US7528096B2 (en) * 2005-05-12 2009-05-05 Bj Services Company Structured composite compositions for treatment of subterranean wells
DE102005045180B4 (en) 2005-09-21 2007-11-15 Center For Abrasives And Refractories Research & Development C.A.R.R.D. Gmbh Spherical corundum grains based on fused aluminum oxide, and a process for their preparation
US7836952B2 (en) * 2005-12-08 2010-11-23 Halliburton Energy Services, Inc. Proppant for use in a subterranean formation
CA2536957C (en) * 2006-02-17 2008-01-22 Jade Oilfield Service Ltd. Method of treating a formation using deformable proppants
US7931087B2 (en) * 2006-03-08 2011-04-26 Baker Hughes Incorporated Method of fracturing using lightweight polyamide particulates
US8562900B2 (en) 2006-09-01 2013-10-22 Imerys Method of manufacturing and using rod-shaped proppants and anti-flowback additives
FR2910368B1 (en) * 2006-12-22 2012-03-09 Rhodia Operations Beads of polyamides and these pearls MANUFACTURING PROCESS
RU2006147204A (en) * 2006-12-29 2008-07-10 Шлюмбергер Текнолоджи Б.В. (Nl) A method for preventing proppant
WO2008092078A1 (en) * 2007-01-26 2008-07-31 Bj Services Company Fracture acidizing method utilizing reactive fluids and deformable particulates
RU2351632C2 (en) * 2007-03-22 2009-04-10 Шлюмбергер Текнолоджи Б.В. Proppant and method of proppant producing
US20090029878A1 (en) * 2007-07-24 2009-01-29 Jozef Bicerano Drilling fluid, drill-in fluid, completition fluid, and workover fluid additive compositions containing thermoset nanocomposite particles; and applications for fluid loss control and wellbore strengthening
US8276664B2 (en) * 2007-08-13 2012-10-02 Baker Hughes Incorporated Well treatment operations using spherical cellulosic particulates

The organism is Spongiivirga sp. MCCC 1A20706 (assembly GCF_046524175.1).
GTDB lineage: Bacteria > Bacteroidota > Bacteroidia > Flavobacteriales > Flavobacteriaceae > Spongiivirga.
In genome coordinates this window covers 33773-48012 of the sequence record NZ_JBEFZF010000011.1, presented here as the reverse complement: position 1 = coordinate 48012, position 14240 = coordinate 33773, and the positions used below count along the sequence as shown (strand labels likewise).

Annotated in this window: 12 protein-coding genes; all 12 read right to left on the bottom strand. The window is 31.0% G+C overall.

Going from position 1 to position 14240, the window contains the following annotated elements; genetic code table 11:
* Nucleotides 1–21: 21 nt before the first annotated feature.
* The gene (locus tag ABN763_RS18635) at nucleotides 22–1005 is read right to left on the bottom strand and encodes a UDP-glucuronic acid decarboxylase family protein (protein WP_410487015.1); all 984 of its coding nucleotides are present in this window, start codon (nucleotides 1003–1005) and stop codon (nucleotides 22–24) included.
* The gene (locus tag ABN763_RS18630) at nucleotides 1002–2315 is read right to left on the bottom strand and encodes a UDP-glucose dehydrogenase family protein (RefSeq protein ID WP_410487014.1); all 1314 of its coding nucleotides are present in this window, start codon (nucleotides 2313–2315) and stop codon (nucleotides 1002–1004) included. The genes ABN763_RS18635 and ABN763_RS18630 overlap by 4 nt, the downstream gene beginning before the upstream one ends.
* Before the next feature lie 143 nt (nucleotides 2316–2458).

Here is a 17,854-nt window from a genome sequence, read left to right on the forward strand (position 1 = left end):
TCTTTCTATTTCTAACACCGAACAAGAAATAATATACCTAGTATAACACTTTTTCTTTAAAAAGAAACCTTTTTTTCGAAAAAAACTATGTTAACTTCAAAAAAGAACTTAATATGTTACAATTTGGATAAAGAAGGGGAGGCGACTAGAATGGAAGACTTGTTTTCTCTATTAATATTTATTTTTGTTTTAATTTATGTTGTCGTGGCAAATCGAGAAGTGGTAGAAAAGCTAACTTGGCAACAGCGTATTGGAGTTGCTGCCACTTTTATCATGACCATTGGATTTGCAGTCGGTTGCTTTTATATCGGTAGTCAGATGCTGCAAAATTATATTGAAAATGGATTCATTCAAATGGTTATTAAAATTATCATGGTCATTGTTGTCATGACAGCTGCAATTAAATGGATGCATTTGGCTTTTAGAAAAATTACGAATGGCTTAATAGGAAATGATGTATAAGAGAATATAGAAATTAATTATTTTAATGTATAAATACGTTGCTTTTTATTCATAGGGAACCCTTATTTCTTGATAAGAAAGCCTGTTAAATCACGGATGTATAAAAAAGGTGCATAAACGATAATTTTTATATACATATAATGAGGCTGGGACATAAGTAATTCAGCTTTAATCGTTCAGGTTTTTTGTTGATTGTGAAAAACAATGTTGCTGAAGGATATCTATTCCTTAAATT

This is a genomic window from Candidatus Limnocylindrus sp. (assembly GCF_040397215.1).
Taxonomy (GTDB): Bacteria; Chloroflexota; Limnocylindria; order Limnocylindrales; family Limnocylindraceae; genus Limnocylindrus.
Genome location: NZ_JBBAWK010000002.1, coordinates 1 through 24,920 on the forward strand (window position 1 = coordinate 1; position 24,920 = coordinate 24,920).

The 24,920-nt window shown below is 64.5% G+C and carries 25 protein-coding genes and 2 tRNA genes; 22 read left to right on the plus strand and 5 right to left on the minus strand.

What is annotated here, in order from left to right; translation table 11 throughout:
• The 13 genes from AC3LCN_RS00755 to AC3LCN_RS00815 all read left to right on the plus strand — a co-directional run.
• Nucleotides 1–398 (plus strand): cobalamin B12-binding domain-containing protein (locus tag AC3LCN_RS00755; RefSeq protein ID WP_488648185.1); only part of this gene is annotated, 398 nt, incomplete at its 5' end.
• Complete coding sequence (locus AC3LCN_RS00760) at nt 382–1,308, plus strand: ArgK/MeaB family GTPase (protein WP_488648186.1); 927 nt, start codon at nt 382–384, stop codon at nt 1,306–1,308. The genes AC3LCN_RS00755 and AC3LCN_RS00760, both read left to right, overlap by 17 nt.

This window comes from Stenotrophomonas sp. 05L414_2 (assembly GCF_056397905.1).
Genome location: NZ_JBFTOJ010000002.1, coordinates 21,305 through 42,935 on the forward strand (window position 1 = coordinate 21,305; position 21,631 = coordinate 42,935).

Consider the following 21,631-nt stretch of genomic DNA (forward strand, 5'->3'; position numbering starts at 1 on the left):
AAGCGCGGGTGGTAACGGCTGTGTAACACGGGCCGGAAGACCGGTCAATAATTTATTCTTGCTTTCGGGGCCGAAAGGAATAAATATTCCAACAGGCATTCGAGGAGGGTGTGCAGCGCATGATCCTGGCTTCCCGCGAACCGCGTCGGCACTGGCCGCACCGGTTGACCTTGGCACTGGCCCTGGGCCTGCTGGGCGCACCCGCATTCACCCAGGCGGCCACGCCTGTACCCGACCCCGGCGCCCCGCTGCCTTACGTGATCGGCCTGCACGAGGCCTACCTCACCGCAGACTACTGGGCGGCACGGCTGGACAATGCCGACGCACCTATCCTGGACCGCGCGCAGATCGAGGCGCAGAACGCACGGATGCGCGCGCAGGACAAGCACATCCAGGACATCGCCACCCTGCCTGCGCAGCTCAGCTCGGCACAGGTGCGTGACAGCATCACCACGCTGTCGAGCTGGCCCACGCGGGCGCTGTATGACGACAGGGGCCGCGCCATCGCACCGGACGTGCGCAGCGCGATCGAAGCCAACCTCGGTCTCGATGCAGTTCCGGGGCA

US8596361B2 (en) * 2007-12-14 2013-12-03 3M Innovative Properties Company Proppants and uses thereof
US7950455B2 (en) * 2008-01-14 2011-05-31 Baker Hughes Incorporated Non-spherical well treating particulates and methods of using the same
CA2715979A1 (en) 2008-02-22 2009-08-27 Basf Se Method for producing solid materials on the basis of synthetic polymers and/or biopolymers and use thereof
US7814980B2 (en) * 2008-04-10 2010-10-19 Halliburton Energy Services, Inc. Micro-crosslinked gels and associated methods
US8006760B2 (en) * 2008-04-10 2011-08-30 Halliburton Energy Services, Inc. Clean fluid systems for partial monolayer fracturing
EP2812410A1 (en) 2012-02-06 2014-12-17 Baker Hughes Incorporated Method of fracturing using ultra lightweight proppant suspensions and gaseous streams
US8012582B2 (en) * 2008-09-25 2011-09-06 Halliburton Energy Services, Inc. Sintered proppant made with a raw material containing alkaline earth equivalent
US9429006B2 (en) 2013-03-01 2016-08-30 Baker Hughes Incorporated Method of enhancing fracture conductivity
US8205675B2 (en) 2008-10-09 2012-06-26 Baker Hughes Incorporated Method of enhancing fracture conductivity
EP2192094A1 (en) 2008-11-27 2010-06-02 Services Pétroliers Schlumberger Aqueous resin compositions and methods for cement repair
US7896078B2 (en) * 2009-01-14 2011-03-01 Baker Hughes Incorporated Method of using crosslinkable brine containing compositions
WO2011078985A1 (en) 2009-12-22 2011-06-30 Oxane Materials, Inc. A proppant having a glass-ceramic material
US20110259588A1 (en) * 2010-04-21 2011-10-27 Ali Syed A Methods of stabilizing shale surface to minimize proppant embedment and increase proppant-pack conductivity
CN101880524A (en) 2010-04-27 2010-11-10 福建省宁德市俊杰瓷业有限公司;美国瑞博公司 Ultra-low-density ceramic proppant and preparation method thereof
CA2806573A1 (en) 2010-07-29 2012-02-02 3M Innovative Properties Company Elastomer-modified crosslinked epoxy vinyl ester particles and methods for making and using the same
US8517095B2 (en) 2010-08-09 2013-08-27 Baker Hughes Incorporated Method of using hexose oxidases to create hydrogen peroxide in aqueous well treatment fluids
US20130025867A1 (en) 2011-07-29 2013-01-31 Mary Michele Stevens Method of slickwater fracturing